What is Soy Isoflavones for?
Soy comes from soybeans. The beans can be processed into soy protein, which is a powder; soymilk, which is a beverage that may or may not be fortified with extra calcium from the soybeans; or soy fiber, which contains some of the fibrous parts of the bean.
Soy is used for high cholesterol, high blood pressure, and preventing diseases of the heart and blood vessels. It is also used for type 2 diabetes, asthma, lung cancer, endometrial cancer, prostate cancer, and thyroid cancer, as well as preventing weak bones (osteoporosis), and slowing the progression of kidney disease.
Other uses include treating constipation and diarrhea, as well as decreasing protein in the urine of people with kidney disease, improving memory, and treating muscle soreness caused by exercise.
Women use soy for breast pain, preventing breast cancer, preventing hot flashes after breast cancer, menopausal symptoms, and premenstrual syndrome (PMS).
In foods, soy is used as a milk substitute in infant feeding formulas, and as an alternative to cow's milk. Soybeans are eaten boiled or roasted. Soy flour is used as an ingredient in foods, beverages, and condiments
The active ingredients in soy are called isoflavones. A study of the quality of commercially available soy supplements suggests that less than 25% of products contain within 90% of labeled isoflavone content. Paying more for a product doesn’t necessarily guarantee that the content shown on the label is accurate.
What is Soy Isoflavones Possibly Effective for?
• Preventing thyroid cancer. Getting a lot of soy from the diet might help to prevent thyroid cancer.
• Endometrial cancer. There is some evidence that increasing soy intake might lower the risk of endometrial cancer. Endometrial cancer is less common in Japan, China, and other Asian countries where the usual diet is low in calories and high in soy and whole grain foods, vegetables, and fruits.
• Lung cancer. Research suggests that men and women who consume a higher amount of dietary phytoestrogens, such as isoflavones from soy, are less likely to develop lung cancer than people who consume smaller amounts. Soy seems to prevent lung cancer more in men than women.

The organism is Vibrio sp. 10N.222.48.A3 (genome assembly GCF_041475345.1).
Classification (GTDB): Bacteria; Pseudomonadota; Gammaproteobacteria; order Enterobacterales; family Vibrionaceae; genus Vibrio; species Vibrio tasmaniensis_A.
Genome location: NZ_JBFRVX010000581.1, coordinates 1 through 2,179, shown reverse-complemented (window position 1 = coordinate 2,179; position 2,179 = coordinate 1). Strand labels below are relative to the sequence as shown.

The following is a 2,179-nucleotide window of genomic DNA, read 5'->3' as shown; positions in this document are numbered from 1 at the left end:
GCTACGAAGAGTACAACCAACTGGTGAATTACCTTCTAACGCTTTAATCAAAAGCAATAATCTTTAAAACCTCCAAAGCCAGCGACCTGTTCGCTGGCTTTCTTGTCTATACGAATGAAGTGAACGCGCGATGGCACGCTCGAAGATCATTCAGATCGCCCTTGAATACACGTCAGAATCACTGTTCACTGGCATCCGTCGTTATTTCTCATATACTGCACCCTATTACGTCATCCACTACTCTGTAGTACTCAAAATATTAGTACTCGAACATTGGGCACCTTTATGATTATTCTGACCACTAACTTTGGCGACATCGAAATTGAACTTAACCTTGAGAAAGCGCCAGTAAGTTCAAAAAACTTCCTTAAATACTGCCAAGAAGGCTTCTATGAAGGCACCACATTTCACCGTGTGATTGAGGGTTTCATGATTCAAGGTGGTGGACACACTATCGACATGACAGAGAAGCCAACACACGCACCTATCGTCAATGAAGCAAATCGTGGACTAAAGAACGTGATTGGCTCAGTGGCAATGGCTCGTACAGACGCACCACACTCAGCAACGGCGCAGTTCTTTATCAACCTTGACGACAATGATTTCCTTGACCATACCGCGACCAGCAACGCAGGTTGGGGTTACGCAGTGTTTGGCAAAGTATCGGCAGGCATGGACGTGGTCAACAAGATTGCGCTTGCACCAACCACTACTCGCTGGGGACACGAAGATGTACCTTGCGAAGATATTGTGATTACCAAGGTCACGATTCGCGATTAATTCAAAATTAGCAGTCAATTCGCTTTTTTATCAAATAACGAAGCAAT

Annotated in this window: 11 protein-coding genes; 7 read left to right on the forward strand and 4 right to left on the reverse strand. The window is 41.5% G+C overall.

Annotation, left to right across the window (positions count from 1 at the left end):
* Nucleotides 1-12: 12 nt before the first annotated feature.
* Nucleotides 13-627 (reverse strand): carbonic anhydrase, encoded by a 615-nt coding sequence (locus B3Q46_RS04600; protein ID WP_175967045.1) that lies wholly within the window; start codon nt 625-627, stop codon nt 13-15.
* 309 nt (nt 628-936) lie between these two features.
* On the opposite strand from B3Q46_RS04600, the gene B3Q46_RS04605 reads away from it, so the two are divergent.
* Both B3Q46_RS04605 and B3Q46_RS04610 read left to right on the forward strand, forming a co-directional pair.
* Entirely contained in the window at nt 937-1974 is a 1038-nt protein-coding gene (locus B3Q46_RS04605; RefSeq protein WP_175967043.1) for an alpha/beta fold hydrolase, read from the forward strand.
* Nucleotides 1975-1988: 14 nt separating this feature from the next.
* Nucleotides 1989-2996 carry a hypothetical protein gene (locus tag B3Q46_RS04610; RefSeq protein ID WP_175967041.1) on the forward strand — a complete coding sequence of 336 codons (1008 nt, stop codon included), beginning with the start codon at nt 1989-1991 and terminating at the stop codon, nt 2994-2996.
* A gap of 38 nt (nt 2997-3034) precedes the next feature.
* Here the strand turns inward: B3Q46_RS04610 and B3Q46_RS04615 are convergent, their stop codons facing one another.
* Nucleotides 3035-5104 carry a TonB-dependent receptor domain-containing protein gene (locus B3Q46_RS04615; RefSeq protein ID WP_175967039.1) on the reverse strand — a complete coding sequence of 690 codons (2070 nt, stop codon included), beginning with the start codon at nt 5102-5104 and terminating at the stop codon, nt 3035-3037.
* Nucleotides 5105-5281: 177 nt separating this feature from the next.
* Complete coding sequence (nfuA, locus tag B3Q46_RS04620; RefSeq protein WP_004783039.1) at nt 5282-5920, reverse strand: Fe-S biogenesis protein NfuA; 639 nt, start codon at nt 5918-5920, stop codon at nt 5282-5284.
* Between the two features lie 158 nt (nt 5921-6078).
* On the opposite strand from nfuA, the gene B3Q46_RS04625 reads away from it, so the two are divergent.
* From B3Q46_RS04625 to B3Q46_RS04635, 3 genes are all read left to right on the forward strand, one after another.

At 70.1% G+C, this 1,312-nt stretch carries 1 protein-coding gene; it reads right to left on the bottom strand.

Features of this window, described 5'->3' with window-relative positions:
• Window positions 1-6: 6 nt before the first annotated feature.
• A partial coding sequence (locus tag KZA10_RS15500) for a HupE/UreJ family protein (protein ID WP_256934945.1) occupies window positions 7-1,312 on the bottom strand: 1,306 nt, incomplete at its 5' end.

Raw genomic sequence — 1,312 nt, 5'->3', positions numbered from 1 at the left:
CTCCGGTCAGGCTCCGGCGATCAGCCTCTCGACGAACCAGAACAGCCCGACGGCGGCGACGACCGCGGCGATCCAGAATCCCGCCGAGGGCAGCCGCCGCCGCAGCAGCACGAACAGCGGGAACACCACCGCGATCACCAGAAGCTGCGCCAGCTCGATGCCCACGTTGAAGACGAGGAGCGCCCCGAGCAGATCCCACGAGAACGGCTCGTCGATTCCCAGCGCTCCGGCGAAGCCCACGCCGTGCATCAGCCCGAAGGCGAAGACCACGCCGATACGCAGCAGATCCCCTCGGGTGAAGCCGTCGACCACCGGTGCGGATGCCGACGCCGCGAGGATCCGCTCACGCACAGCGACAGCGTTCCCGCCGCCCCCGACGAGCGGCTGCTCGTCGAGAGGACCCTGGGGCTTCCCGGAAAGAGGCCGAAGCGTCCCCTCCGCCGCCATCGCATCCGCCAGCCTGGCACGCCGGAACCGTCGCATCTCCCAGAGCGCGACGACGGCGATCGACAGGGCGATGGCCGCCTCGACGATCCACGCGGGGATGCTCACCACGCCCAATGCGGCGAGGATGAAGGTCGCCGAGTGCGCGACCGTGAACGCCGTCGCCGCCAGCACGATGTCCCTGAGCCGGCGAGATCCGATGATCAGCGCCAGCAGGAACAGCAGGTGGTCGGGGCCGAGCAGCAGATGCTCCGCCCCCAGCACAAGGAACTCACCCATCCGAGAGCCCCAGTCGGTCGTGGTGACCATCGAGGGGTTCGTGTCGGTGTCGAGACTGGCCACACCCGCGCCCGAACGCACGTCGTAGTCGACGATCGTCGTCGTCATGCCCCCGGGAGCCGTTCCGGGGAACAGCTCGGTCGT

• Prostate cancer. Research on the effect of soy on prostate cancer risk has been mixed. Men who eat an Asian diet, which contains 10 times more soy than the average American diet, seem to have a lower risk of prostate cancer. But, it's unclear whether it’s the soy in the diet of Asian men or other factors (such as genetic differences or differences in dietary fat) that protect against prostate cancer.
• Improving memory. Some research suggests that a high soy diet might slightly improve performance on memory tests.
• Reducing breast pain. There is some limited evidence that soymilk (34 grams soy protein/day) might reduce monthly breast pain in some women.
• Weight loss. Limited evidence suggests that eating soy protein along with a low-calorie diet for six months seems to reduce weight in obese and overweight people more than a low-calorie diet alone.
• High blood pressure. Some evidence suggests that eating soy protein might reduce systolic blood pressure (the top number in a blood pressure reading) by about 4 mmHg and diastolic blood pressure (the bottom number) by about 3 mmHg in people with pre-high blood pressure or mild high blood pressure. This is a relatively small reduction.
• Premenstrual syndrome (PMS).